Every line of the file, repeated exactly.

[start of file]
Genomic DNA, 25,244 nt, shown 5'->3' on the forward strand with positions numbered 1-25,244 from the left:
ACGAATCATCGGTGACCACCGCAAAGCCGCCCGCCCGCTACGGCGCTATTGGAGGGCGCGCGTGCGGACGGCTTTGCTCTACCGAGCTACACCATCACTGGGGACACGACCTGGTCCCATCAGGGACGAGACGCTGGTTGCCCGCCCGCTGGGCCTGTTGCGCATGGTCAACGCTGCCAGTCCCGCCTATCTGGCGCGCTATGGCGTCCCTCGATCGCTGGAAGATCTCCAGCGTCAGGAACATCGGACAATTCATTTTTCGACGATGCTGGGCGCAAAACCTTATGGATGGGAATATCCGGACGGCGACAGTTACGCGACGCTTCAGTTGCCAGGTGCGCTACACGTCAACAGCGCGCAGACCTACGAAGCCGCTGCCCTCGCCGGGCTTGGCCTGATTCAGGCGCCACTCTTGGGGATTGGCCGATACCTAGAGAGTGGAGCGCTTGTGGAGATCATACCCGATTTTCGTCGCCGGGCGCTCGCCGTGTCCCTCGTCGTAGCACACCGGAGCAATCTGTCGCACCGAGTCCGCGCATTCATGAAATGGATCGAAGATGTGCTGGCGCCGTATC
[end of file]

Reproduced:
Genomic DNA, 25,244 nt, shown 5'->3' on the forward strand with positions numbered 1-25,244 from the left:
ACGAATCATCGGTGACCACCGCAAAGCCGCCCGCCCGCTACGGCGCTATTGGAGGGCGCGCGTGCGGACGGCTTTGCTCTACCGAGCTACACCATCACTGGGGACACGACCTGGTCCCATCAGGGACGAGACGCTGGTTGCCCGCCCGCTGGGCCTGTTGCGCATGGTCAACGCTGCCAGTCCCGCCTATCTGGCGCGCTATGGCGTCCCTCGATCGCTGGAAGATCTCCAGCGTCAGGAACATCGGACAATTCATTTTTCGACGATGCTGGGCGCAAAACCTTATGGATGGGAATATCCGGACGGCGACAGTTACGCGACGCTTCAGTTGCCAGGTGCGCTACACGTCAACAGCGCGCAGACCTACGAAGCCGCTGCCCTCGCCGGGCTTGGCCTGATTCAGGCGCCACTCTTGGGGATTGGCCGATACCTAGAGAGTGGAGCGCTTGTGGAGATCATACCCGATTTTCGTCGCCGGGCGCTCGCCGTGTCCCTCGTCGTAGCACACCGGAGCAATCTGTCGCACCGAGTCCGCGCATTCATGAAATGGATCGAAGATGTGCTGGCGCCGTATC